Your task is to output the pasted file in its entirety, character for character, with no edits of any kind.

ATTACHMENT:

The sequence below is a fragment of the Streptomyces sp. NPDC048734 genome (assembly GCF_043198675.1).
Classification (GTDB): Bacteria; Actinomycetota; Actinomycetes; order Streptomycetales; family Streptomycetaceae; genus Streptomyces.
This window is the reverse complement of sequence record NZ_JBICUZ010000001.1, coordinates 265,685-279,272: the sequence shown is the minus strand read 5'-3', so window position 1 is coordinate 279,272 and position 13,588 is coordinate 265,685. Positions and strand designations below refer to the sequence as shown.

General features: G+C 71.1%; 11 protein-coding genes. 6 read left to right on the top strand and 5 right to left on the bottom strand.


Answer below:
The sequence below is a fragment of the Streptomyces sp. NPDC048734 genome (assembly GCF_043198675.1).
Classification (GTDB): Bacteria; Actinomycetota; Actinomycetes; order Streptomycetales; family Streptomycetaceae; genus Streptomyces.
This window is the reverse complement of sequence record NZ_JBICUZ010000001.1, coordinates 265,685-279,272: the sequence shown is the minus strand read 5'-3', so window position 1 is coordinate 279,272 and position 13,588 is coordinate 265,685. Positions and strand designations below refer to the sequence as shown.

General features: G+C 71.1%; 11 protein-coding genes. 6 read left to right on the top strand and 5 right to left on the bottom strand.